The Cane River region is home to a unique culture; the Creoles. The nearly 300-year relationship between the Cane River Creoles and their homeland was shaped by the river. This relationship was tested by flood, drought, war, and numerous other obstacles. Luckily, their resilience and resourcefulness have allowed the Creole culture to endure and thrive.
Natchitoches Historic District – National Historic Landmark
In 1690, French explorer Henri de Tonti arrived in the Indian village of Natchitoches. In 1714, three years before New Orleans was founded, another Frenchman, Louis Juchereau de St. Denis, ordered the first substantial dwellings to be built in Natchitoches. This established the first permanent settlement in what became the vast Louisiana Purchase Territory.
As the settlement grew, active trade began with the Spanish. When Natchitoches became an outpost for the Spanish government in 1764, there was little concern for the colony’s French Creoles. They had been trading with the Spanish since the founding of the city. This became part of the United States in 1803, and by this time, Creole planters were building more pretentious structures using traditional “bousillage” construction (a building technique that used wood frame, e.g., upright and angular posts, infilled with Spanish moss and mud). The city of Natchitoches continued as an important trading and navigation center on the Red River. In 1825 the Red River began changing course and continued to do so until 1849 when the old river channel was abandoned and Cane River Lake was formed. Steamboat traffic to the city was possible only during periods of high water.
The plan for the city was developed from property lines radiating from the river. In the late 1700s, these property lines became streets and later were intersected by other streets forming rectangular blocks. The area retains the atmosphere of a rural town with well-kept lawns and homes. Pride of ownership in this area is evident, and in recent years restoration work has been undertaken by private individuals. The business and residential areas are clearly defined due to early zoning restrictions. Front Street, which stretches the length of the business district, is brick paved and overlooks Cane River Lake. The bank is terraced down to the river and landscaped with crepe myrtles and oaks. Most of the opposite bank, also landscaped, belongs to the city. The area in the old town section is low density. Old trees dot the landscape in the business district. Buildings that have gone up in recent years have been designed to be compatible with the surroundings. Only those streets that run east and west are straight. Other streets are narrow and crooked, giving the appearance of quaintness since most of the dwellings were built at angles to the street. The historic district has a mixture of architecture from the 18th, 19th, and early 20th centuries. About 60 buildings and places of interest or historical note are located within the district.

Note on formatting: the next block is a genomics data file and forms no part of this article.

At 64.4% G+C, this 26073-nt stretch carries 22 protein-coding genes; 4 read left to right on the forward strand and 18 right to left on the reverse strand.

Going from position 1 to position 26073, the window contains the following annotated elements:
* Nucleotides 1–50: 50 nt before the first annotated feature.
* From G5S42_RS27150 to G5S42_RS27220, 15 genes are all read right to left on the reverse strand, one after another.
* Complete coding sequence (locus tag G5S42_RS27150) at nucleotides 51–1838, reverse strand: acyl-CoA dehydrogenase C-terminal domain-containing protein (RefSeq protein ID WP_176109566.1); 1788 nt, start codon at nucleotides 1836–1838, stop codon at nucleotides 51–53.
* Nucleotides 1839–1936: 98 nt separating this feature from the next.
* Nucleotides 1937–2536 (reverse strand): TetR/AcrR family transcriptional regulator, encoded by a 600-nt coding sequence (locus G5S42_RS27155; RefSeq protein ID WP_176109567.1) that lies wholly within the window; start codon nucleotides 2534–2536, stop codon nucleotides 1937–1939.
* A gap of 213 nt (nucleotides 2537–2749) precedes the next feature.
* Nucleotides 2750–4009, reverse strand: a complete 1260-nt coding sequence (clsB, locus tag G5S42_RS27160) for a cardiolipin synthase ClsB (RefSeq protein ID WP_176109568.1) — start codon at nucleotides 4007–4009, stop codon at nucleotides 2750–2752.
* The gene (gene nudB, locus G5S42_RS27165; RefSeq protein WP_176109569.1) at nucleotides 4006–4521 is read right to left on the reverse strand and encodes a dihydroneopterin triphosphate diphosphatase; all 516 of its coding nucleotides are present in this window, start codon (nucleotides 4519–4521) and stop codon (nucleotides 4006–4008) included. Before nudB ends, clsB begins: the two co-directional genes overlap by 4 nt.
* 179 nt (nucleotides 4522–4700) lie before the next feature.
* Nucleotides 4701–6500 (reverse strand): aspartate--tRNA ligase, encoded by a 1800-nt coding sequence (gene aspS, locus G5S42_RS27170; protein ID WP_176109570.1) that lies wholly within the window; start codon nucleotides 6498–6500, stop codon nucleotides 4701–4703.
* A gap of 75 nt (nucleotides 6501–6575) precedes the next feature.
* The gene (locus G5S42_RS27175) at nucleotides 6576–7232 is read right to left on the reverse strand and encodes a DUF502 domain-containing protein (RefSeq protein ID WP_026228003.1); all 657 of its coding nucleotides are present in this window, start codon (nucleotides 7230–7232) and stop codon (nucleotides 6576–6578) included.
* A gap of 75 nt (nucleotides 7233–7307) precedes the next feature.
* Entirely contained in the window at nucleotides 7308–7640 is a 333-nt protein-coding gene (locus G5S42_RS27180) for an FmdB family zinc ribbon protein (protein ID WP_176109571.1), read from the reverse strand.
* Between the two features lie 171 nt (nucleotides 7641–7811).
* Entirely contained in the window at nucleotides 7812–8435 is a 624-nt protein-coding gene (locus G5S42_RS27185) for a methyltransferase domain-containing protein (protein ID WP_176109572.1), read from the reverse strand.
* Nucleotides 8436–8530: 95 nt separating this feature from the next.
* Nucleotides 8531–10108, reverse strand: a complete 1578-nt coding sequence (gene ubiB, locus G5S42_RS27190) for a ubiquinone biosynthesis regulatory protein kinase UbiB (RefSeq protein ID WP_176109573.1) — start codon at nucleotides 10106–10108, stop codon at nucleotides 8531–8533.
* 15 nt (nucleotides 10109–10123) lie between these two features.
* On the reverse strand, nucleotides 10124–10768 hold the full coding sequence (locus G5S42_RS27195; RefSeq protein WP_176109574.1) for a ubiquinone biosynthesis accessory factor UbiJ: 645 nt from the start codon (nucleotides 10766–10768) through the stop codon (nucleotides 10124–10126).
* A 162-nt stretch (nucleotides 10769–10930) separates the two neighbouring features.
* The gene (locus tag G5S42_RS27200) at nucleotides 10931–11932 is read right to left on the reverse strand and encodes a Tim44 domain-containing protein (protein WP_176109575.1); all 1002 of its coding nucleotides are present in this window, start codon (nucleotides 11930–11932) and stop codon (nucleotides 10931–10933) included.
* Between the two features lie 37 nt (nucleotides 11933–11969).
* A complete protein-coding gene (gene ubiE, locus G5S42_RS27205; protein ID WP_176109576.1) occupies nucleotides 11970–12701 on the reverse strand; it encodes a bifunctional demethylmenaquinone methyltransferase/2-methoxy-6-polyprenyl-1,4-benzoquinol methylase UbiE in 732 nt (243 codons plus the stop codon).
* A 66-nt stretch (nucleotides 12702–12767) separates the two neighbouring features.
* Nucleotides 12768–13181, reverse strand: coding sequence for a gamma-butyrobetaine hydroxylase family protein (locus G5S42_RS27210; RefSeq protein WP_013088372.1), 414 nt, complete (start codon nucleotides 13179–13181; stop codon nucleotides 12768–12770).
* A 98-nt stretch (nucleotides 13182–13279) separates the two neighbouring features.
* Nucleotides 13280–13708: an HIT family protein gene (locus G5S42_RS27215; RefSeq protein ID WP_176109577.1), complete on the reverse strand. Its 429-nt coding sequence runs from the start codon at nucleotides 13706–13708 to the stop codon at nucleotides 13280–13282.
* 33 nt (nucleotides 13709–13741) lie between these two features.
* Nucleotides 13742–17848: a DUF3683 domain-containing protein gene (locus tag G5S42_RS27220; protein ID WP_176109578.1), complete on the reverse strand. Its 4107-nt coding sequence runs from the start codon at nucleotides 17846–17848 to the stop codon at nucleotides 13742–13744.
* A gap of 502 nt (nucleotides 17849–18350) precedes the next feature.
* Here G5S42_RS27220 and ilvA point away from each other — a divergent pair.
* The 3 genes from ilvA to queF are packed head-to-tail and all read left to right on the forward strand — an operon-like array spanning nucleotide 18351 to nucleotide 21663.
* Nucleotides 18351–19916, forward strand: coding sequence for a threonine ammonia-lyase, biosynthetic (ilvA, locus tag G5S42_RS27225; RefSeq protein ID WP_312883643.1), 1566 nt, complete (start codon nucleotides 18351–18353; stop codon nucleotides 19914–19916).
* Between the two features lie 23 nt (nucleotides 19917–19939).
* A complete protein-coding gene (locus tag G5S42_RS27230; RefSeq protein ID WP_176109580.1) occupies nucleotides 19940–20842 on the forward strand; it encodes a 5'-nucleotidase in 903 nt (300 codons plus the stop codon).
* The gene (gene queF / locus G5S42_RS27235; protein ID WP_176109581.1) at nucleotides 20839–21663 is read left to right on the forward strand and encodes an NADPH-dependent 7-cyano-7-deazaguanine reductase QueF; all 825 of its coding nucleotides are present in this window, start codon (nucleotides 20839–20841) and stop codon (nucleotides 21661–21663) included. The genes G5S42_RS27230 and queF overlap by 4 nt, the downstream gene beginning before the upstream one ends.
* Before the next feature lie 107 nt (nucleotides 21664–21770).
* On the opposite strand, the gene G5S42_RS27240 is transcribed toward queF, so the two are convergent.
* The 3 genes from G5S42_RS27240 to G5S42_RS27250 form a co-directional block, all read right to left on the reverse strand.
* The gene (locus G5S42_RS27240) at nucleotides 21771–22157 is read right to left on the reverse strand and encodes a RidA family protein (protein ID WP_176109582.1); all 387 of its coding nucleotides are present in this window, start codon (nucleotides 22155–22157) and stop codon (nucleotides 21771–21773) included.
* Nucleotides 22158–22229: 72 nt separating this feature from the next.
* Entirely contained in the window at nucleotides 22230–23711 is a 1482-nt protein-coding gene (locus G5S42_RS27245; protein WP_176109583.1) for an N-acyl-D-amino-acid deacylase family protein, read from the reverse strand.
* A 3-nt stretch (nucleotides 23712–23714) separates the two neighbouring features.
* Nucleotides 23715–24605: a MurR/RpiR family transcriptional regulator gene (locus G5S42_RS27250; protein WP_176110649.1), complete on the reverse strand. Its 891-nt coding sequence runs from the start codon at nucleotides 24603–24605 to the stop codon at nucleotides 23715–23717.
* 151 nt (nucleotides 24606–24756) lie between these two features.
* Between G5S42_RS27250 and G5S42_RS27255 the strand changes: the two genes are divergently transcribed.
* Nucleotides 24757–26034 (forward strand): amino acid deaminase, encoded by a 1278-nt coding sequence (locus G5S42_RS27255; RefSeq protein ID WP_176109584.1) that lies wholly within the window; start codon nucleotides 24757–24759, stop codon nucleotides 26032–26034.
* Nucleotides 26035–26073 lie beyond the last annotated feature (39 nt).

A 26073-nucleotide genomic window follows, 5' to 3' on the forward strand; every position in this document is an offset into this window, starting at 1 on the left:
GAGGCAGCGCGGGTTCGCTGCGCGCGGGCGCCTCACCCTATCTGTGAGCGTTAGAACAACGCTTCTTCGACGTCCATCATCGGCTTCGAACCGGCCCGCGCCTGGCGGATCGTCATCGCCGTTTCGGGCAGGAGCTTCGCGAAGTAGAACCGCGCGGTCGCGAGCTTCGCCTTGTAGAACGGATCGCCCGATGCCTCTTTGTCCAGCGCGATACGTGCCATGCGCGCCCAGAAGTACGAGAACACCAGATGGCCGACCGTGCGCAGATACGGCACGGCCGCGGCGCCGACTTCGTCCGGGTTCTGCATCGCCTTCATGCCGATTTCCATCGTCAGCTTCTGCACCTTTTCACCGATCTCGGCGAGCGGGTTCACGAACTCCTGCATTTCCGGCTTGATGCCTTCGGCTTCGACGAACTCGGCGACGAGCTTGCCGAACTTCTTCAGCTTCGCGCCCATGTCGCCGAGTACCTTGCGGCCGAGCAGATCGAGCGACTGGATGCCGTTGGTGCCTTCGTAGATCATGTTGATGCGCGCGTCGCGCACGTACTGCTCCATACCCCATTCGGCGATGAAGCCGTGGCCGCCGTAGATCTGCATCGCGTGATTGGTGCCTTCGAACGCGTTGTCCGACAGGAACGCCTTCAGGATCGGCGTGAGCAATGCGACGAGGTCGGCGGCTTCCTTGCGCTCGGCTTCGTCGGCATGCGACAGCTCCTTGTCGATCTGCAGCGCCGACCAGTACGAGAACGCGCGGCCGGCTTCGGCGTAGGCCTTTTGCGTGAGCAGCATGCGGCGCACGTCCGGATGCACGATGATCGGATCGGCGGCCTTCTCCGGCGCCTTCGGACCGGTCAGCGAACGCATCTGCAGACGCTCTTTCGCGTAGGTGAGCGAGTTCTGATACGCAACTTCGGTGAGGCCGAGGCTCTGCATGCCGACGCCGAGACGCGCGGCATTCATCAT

Kate Chopin House – National Historic Landmark
This building was originally constructed in the early 1800s. Home of Alexis Cloutier, for whom Cloutierville was named, and later Kate Chopin, American author of Creole stories, it is an example of a raised Louisiana cottage illustrating French construction methods. The structure represents a typical house used in small rural communities by Creoles. The complex includes a restored blacksmith shop, a building that served as a doctor’s office, and other relics of past life in the Cane River area.
Melrose Plantation – National Historic Landmark
Established in 1796 by a former slave who became a wealthy businesswoman, the plantation was developed by Creoles of color over several generations. A number of famous artists, including Clementine Hunter, and writers, including Francois Mignon, spent time at the plantation.